Localism with Teeth

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“I never saw an instance of one of two disputants convincing one another by argument.  I have seen many, on their getting warm, becoming rude, and shooting one another.” –Thomas Jefferson, in a letter to Thomas Jefferson Randolph

“Anyone who observed us would conclude the purpose of all academic discussion was to provide the grounds for becoming further entrenched in our original positions.”  –Richard Russo, Straight Man

Somewhere south of Hell for Certain Creek, Lee County, Kentucky. Whew, my friends, it’s an unseasonably warm November afternoon down here in the woods, and warm weather always lends itself to plain English and other incendiaries.  And so it is that I want to talk about secession, or least to talk about talking about secession.

Which is funny, because unlike other contributors here I’ve never been greatly occupied by the topic, other than as a matter of painful historical interest.  Though I wish a general “good luck” to groups such as the Second Vermont Republic and the Southern National Congress, I’d be surprised to find North or South that they have much of a constituency, and I know they don’t have a prayer.  We live in an Age of Iron, though we ourselves are as soft and heavy as lead.  And North or South we are too strongly latched onto the federal teat to have any lip left with which to argue full-strength local independence.

Better to spend my time on something small but possible, like reforming health regulations so Kentucky farmers can better make a living.  That’s less inspiring or less infuriating, depending on your point of view, and will elicit a gargantuan yawn at many desks, but it’s the sort of thing you can lobby your state legislature for and maybe get.  Maybe.

And yet–because secession has proved to be a sore tooth here at FPR, I find myself unable to stop probing the place with my tongue.  I’m unlikely to relieve the soreness, and I don’t expect to change anybody’s mind, but I can at least clarify matters in my own.

On this site we talk a lot about subsidiarity and localism.  Those are the terms we prefer to use when discussing the idea that the federal government shouldn’t do what a state, county, city or town can and ought to do.  “Localism” is a fuzzy term, and it can have non-political meanings—the “Buy Local” bumper stickers argue for stronger community life outside of any regulation—but as this is a site heavy on political theory, “localism” often means local political sovereignty here.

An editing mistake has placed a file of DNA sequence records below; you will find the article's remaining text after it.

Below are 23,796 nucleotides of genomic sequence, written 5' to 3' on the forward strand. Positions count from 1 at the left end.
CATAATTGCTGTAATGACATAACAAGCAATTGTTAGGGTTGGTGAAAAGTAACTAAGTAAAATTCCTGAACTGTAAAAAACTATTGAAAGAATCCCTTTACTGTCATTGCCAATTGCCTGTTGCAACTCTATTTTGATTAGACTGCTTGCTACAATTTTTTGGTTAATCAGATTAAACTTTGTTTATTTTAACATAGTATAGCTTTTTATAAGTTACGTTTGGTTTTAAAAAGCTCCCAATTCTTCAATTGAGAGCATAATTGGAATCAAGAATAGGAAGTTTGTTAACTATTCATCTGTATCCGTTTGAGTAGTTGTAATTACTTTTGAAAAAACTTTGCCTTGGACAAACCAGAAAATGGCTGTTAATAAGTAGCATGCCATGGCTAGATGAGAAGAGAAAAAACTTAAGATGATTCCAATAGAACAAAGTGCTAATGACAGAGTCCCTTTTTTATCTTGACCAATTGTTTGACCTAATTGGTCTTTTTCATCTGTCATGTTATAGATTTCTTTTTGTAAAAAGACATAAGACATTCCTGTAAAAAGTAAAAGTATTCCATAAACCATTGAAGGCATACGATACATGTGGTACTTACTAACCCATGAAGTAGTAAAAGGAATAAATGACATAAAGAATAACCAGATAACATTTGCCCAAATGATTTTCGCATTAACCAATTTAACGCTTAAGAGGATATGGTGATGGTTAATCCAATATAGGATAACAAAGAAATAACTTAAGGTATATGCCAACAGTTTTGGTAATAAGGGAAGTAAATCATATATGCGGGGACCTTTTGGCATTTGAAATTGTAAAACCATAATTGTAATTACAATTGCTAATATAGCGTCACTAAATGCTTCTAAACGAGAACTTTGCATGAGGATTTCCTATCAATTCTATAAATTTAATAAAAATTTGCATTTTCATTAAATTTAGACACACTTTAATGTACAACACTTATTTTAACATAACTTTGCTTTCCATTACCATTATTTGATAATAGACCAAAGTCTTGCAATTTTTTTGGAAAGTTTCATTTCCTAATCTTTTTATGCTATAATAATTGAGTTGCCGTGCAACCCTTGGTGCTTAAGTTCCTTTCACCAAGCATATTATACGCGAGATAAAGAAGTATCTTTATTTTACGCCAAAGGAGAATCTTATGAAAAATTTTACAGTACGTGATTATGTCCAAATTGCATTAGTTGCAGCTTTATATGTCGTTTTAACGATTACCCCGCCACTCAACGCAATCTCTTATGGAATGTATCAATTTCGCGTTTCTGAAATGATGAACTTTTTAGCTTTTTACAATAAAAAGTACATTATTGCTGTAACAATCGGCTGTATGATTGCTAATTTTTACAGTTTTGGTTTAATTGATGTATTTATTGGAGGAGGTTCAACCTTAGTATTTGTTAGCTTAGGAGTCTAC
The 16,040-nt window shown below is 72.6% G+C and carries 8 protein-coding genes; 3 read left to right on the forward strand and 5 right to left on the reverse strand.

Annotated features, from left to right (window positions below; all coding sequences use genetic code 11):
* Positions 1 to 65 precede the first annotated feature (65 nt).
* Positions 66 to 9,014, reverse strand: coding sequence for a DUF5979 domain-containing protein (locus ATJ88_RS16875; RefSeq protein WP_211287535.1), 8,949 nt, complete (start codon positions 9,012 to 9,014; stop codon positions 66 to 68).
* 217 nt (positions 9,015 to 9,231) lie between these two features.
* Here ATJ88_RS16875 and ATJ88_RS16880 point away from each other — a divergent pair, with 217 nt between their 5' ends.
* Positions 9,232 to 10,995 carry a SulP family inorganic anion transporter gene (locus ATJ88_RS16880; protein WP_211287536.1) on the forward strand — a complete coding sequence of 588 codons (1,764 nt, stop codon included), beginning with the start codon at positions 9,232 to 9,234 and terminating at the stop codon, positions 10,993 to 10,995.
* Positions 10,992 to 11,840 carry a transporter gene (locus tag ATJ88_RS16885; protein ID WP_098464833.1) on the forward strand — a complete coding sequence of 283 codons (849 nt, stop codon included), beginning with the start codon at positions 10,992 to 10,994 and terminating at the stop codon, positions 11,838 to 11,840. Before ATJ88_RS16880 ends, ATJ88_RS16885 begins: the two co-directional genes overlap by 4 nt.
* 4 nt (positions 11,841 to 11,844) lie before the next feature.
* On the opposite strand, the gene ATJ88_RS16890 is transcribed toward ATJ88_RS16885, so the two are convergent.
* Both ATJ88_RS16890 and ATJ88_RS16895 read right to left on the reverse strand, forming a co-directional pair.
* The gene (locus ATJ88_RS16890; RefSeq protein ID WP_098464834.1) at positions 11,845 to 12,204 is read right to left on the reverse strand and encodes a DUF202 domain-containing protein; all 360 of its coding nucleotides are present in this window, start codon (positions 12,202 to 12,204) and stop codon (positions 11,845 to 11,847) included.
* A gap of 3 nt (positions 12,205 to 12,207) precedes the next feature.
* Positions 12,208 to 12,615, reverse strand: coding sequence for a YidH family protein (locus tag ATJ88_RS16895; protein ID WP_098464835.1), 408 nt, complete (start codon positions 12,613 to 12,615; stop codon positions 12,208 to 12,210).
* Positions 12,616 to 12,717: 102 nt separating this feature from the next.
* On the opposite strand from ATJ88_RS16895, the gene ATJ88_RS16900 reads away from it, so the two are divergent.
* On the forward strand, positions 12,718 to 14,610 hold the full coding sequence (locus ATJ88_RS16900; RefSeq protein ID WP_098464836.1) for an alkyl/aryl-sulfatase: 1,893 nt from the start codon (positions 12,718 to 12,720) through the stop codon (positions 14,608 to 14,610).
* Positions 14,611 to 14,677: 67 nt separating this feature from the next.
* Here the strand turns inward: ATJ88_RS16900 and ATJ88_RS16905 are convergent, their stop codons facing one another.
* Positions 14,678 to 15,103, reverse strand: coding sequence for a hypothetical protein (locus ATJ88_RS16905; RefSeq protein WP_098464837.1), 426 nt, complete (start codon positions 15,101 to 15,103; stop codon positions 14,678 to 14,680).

The word the founders used, “federalism,” is largely out of favor at FPR for reasons I don’t know, but that’s the old American term for what we are talking about.  “States’ rights” is another, but few people find it palatable anymore, not because of its original meaning of federalism at the state level, but because they read it as code for slavery and segregation.  Even the Southern National Congress mentioned above, willing as they were to call for the withdrawal from the federal government by Southern states at a meeting held in Alabama, carefully avoided both the terms “states’ rights” and “secession.”

Nevertheless, when some good people at this site read that Alabama compact, in an FPR post by Kirkpatrick Sale that went up and then down in September, what they heard was the language of states’ rights and secession—which, in the context of a piece on a Southern group, would likely be read as code words for racial peonage and prejudice.  They were right about all of that:  secession and states’ rights are precisely what that compact is about, and flak in the responses section, from readers who either hate black people or hate white Southerners, was likely.

But I disagree that the rock-throwing that passes for much of public discourse these days means secession and states’ rights—even in the South—are subjects we can’t honorably and (with some editorial effort) peaceably discuss.  As many readers know, Mr. Sale had discussed secession before on this site, and Bill Kauffman is writing a book on the subject.  The principles underlying states’ rights and secession are ideas many writers here sympathize with.  And as “localists,” we can’t separate ourselves from association with these terms.  This is particularly true of “states’ rights.”  What else do we mean when we talk about greater local autonomy and power, but states’ rights?  What is subsidiarity, but the moral argument for the devolved power of states’ rights?  What is federalism?  We can avoid certain terms, in preference for others with less baggage, but we can’t avoid their meaning when their meaning is our own.

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